An item in FierceHealthIT pointed me to an intriguing paper from the Institute of Medicine, Making the Case for Continuous Learning from Routinely Collected Data:
The availability and reliability of large volumes of relevant longitudinal digital data from a variety of clinical and nonclinical sources are core features of a system that learns from each care experience, a learning health system. Common clinical repositories include data from electronic health record (EHR) systems used to manage patient care and claims data necessary for billing purposes. In some cases, data sources can be linked, using either institution-specific identifiers or matching algorithms, to create disease-specific patient registries that enable research. Integration of large pools of disparate clinical data from EHRs and claims is a major function of health information exchanges, which will be increasingly important to ensure seamless management of health information across institutions. Nonclinical sources of patient information may also include data from retail sales of over-the-counter medications, dietary supplements, walking and running shoes, and personal preferences and behaviors.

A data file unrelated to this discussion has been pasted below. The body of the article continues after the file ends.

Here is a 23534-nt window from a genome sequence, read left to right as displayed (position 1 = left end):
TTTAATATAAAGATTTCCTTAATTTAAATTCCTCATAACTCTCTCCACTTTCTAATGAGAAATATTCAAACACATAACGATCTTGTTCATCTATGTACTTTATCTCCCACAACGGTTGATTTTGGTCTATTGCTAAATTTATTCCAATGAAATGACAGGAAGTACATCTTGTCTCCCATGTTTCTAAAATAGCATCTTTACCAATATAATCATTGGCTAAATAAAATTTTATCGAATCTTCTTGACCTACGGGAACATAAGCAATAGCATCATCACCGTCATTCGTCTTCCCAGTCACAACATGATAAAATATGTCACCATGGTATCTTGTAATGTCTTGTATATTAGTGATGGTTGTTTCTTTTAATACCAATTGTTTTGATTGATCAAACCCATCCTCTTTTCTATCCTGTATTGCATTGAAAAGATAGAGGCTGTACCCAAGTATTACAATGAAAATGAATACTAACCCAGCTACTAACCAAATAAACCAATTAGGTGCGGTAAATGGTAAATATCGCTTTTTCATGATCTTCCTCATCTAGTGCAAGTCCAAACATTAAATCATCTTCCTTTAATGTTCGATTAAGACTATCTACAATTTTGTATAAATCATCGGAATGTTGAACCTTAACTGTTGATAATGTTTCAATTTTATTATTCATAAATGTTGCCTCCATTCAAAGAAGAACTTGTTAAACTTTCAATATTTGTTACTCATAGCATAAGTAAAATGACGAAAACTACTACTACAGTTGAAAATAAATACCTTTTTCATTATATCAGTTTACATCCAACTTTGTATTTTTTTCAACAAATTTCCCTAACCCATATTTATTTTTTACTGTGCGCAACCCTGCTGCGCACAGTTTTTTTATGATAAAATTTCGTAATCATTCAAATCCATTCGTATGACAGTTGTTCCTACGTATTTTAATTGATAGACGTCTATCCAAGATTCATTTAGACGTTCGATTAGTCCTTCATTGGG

A lot of what I've seen written about Big Data is misleading and faddish, an opinion I share with some folks at Gartner Group, among others, but the thesis of this paper has the ring of truth. I'm only partway through the paper, but it makes a lot of sense so far.
It does, however, bump up against another concern I have: the tension between wanting to see more data captured and made use of in primary care, and the critical requirement for direct, human patient-physician engagement in the clinical encounter. It's a theme I've blogged about before, in various forms (see the Forget Everything You Know link below). I'll be posting more about that in the near future, due to a couple other bits of reading I'm ploughing through at the moment.